What can I say about a man I never met, but who had been part of my life for decades? I, seemingly like a whole generation of film fans, watched Siskel and Ebert back in the 1980s, and then graduated to reading his reviews in the Chicago Sun-Times during my college years. Every Friday morning, I made my sojourn to the Annenberg School of Communications  library and collected the Sun-Times, the Philadelphia Inquirer, the Village Voice, and Variety so that I could prepare for the weekend’s new releases. I didn’t always go to the movies, but I wanted to know what the critics thought, which meant I wanted to know, first and foremost, what Ebert thought. I didn’t always agree with him – many times, in fact, I was flummoxed by his wrongheadedness – but reading his take was a necessary and very personal prequel to the filmgoing experience.

I’ve been a working critic now for almost 13 years, and for the last seven I’ve also taught film review and feature writing classes at the University of Cincinnati. I never imagined I would be working in the same field as Ebert, even while I was taking undergraduate level class that examined film as text. I simply loved movies. Always have and always will. I know that last part will be the case thanks to Ebert. His love of the movies evolved as the form and critical analysis experienced their own growing pains. He made us all critics, by opening up an exchange that now, thanks to the Internet, has a global forum. What has been most inspiring about his work and approach over the last decade is his willingness to embrace technology as a means of broadcasting that very singular voice of his, overflowing with knowledge, but also immediately accessible. His sense of the need for accessibility is the greatest and most lasting impact he will have on criticism. It is what can and should continue to guide the would-be critics to come – the next generation of bloggers, tweeters, and those adherents to whatever is to come.

More established critics and writers have stories about meeting Ebert, spending time in his presence, what have you. My remembrance of the man is different. I’m one of those Johnny-come-lately types who “knew” him from afar. I’ve attended the Toronto International Film Festival for the last four or five years, and I recall, my first Ebert-sighting, about three year back. He and his wife were ahead of me on the escalator at the downtown multiplex space that serves as the main screening hub. They were engaged with others, talking very likely about the upcoming screening or maybe he was thinking about the Twitter event he was scheduled to host. Whatever was the case, there he was, despite all those years of globetrotting and a dizzying collection of screenings, still so full of life and joy for the festival experience. I didn’t need to speak with him or even be near him. Just to know he was there, doing his thing, seeing movies, helping us to engage with them by any means necessary, was more than enough. I looked for him each year after that and was always glad when I spotted him. I’ll likely do the same thing this year and I won’t be surprised if my mind plays a little trick on me and I convince myself that I’ve seen him again, roaming about Toronto somewhere.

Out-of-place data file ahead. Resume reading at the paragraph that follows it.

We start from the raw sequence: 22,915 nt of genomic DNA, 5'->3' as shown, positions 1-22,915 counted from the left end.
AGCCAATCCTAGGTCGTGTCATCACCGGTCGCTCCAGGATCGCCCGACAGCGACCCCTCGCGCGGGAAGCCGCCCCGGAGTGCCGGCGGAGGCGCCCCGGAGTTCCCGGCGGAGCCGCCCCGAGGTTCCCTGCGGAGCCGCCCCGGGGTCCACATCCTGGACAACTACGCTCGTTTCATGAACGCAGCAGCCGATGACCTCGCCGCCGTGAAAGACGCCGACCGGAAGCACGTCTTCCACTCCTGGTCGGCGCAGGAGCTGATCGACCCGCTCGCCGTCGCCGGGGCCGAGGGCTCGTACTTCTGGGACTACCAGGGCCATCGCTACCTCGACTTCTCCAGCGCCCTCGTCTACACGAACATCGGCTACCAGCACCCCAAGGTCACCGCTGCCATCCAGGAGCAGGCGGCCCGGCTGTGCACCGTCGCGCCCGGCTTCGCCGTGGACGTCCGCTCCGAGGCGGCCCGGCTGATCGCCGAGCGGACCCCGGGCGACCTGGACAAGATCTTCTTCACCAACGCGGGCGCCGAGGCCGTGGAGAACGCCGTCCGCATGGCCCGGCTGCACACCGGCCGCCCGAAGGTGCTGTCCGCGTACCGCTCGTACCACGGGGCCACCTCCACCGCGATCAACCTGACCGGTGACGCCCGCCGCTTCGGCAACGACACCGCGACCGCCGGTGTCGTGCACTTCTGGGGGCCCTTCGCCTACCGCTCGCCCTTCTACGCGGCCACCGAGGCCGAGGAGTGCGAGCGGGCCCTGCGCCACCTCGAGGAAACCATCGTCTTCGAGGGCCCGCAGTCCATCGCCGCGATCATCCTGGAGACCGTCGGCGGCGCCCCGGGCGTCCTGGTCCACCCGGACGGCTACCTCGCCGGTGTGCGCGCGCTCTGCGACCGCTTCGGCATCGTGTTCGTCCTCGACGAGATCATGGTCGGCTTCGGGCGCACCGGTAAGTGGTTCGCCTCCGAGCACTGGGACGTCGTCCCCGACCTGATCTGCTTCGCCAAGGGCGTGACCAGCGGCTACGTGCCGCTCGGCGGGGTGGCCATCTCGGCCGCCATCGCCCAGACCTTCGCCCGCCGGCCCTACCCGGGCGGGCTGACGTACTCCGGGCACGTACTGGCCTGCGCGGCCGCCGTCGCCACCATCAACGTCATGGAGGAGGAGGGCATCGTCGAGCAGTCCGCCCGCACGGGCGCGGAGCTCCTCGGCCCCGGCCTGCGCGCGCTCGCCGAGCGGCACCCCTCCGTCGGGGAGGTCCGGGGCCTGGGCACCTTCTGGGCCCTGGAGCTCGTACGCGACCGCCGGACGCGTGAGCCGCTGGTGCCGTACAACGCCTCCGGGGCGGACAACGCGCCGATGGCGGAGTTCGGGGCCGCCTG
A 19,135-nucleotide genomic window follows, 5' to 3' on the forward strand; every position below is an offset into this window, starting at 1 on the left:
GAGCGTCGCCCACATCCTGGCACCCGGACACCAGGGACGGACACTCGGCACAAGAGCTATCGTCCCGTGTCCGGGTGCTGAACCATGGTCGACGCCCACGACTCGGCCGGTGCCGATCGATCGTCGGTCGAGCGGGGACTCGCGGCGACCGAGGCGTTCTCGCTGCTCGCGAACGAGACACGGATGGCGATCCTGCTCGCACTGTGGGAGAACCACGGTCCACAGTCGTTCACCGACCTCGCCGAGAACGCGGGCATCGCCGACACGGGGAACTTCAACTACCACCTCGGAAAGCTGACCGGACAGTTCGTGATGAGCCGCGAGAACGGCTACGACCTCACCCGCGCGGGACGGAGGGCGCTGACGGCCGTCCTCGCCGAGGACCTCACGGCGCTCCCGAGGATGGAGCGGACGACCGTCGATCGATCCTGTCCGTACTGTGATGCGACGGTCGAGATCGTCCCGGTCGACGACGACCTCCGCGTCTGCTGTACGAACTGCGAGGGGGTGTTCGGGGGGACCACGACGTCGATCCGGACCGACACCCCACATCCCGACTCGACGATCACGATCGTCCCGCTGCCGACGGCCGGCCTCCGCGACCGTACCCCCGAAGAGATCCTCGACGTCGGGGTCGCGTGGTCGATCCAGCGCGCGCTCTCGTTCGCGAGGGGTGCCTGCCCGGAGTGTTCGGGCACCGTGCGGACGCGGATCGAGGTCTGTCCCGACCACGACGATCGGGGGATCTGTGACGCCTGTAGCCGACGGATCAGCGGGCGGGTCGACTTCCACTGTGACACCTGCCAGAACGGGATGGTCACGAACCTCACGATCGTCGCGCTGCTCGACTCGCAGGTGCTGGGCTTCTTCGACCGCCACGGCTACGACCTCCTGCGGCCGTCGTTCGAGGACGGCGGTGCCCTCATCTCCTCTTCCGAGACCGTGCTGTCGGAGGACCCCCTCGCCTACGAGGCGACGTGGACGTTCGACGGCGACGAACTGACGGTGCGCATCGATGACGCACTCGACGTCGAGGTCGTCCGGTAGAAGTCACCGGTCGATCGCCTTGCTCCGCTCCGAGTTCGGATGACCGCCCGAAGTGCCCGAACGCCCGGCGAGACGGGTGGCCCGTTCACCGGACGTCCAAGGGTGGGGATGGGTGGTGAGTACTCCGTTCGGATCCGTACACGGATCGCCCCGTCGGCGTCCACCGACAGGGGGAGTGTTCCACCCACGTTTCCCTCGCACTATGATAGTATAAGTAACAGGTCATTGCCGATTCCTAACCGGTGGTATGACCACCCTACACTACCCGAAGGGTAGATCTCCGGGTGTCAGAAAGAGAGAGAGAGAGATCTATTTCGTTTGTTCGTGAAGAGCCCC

He’ll be there, somewhere in the dark, like always.

This story was originally published on tt stern-enzi's blog, here.

 
 
by Jason Gargano 03.03.2011
at 08:14 AM | Permalink | Comments (0)
 
 
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Franco and Hathaway Shine in Day Jobs

In an obvious stroke of marketing synchronicity, it’s no coincidence that James Franco’s and Anne Hathaway’s recent films are being released on DVD/Blu-ray this week, just a few days after the duo hosted Hollywood’s biggest yearly extravaganza of pomp and self-congratulation.

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by Jason Gargano 09.03.2010
at 02:48 PM | Permalink | Comments (0)
 
 

Friday Movie Roundup: Bring On the New Season

The fall movie season gets underway this week with a curious quartet of options: a languid character piece about a mysterious hit man played by George Clooney; a reasonably effective romantic comedy featuring a pair of real-life lovers; a B-movie homage packed with a crazy-quilt cast; and an intriguing documentary about our ill-advised adventure in Afghanistan.